Hilarious Laundry Role Reversal Meme Sparked the Best Thread on Facebook Right Now


As frustrating and limiting as rigid gender roles and expectations are for everyone, sometimes it helps to laugh at life’s problems. Right? Well, something like that.

A hilarious Facebook post from Man Who Has It All—the makers of the hysterical ‘male engineer’ tee we loved so much—is tickling our funny bone for all of the right reasons. The photo features a young woman, labeled “Family Woman, Trish, CEO,” alongside the caption, “I actually don’t mind helping my husband with the laundry, as long as he tells me when it needs doing and exactly how to do it.”

It’s a spousal-duties-role-reversal joke. Get it? This is something executive dads would likely be celebrated for saying, whereas moms are expected to do it all without being asked. Not to mention, dads often need to be prompted to help out, and the effort that goes into holding their hand through the process… well, let’s just say there’s no logical reason why household duties shouldn’t be split equally between working parents. So, yes, it’s pretty comical to praise dads who can’t move the laundry without help!

What’s even better than the meme itself? The comments. Below, we’ve selected a few of our favorites, because we could all use a good-hearted laugh these days.

“What a hero! This modern-day woman obviously deserves a medal. I bet her husband doesn’t praise her nearly enough.”

“I don’t understand why the woman should help. She already has a job. I doubt her husband has the capacity to help her when she’s at work so why should it be the other way around?”

“Well, I’d love to help but he still didn’t show me HOW to do it. I don’t even know where we store the dirty laundry, I just leave it in the bathroom on the floor and the next morning it’s gone somewhere and after a while it appears back in the closet. He tells me it’s still at the same place in the laundry room, but I know he keeps shuffling the laundry boxes to confuse me. Whenever I try to help, I only get criticized for not doing it right anyway so I’d rather give up.”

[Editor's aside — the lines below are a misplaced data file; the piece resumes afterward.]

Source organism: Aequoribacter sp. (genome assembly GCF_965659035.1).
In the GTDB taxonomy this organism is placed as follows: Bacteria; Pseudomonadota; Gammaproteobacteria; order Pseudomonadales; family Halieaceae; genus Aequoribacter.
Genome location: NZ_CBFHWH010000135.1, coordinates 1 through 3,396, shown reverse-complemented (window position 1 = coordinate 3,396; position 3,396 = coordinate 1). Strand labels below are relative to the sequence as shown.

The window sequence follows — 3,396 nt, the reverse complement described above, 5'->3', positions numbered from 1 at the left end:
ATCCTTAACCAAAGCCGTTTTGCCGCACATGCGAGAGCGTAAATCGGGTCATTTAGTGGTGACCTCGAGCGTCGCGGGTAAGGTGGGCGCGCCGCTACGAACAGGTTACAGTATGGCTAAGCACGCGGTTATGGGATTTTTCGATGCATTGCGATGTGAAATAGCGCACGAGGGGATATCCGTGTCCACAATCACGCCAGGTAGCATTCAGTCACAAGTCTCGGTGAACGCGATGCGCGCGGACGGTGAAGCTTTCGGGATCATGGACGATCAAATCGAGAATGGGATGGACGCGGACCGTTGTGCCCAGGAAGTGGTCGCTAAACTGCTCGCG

“I think men’s brains are just more wired for laundry. They know exactly what needs to be washed by hand vs. machine, what chemicals are good for getting coffee stains out of my shirts, what temperature the water should be and seem to have a photographic memory for where all the clothes are in the laundry cycle and which clothes are for which child. Her husband is very, very lucky. I hope he makes a big fuss and posts on his social media platforms about how amazing his wife is. I once folded some towels and my husband even took photos although he did smirk when he did.”

“I help all the time. I pull out the wet load and leave it in a basket on the floor so he can hang it up later. Then I put whichever things of mine I’ve realized I want washed in and turn it on. He still complains! Apparently it ‘wouldn’t kill’ me to hang up the wet things I take out and, if that’s not enough nagging, ‘it would be helpful’ if I added anything from the dirty washing basket to the things I put in for washing because ‘the rest of the family also have things that need washing’ and ‘it makes no sense’ to put on a full wash for the six things I want done. Honestly. No wonder so many women don’t even try. We just get criticized.”

“Mine missed a stain doing laundry the other day. Got pretty pissy when I pointed it out to him. Ungrateful. He even had the audacity to ask why I worked longer the next day. He thinks our new, hot secretary was the reason. It surely wasn’t because he’s hot, but he doesn’t complain when I criticize his work. So much more pleasant to be around than a nagging husband.”

“You GO Trish! What a shero! This is what allyship looks like. Can we nominate her for an award? I’ll bet your husband doesn’t mind at all picking up all the dirty clothes, sorting them into similar colors, drying, ironing and folding them when you are there showing us all how it’s done!”

Alright, alright, you get it. We’re going to be keeping tabs on the hilarious Facebook page—we never know when we’ll need a little comedic relief.


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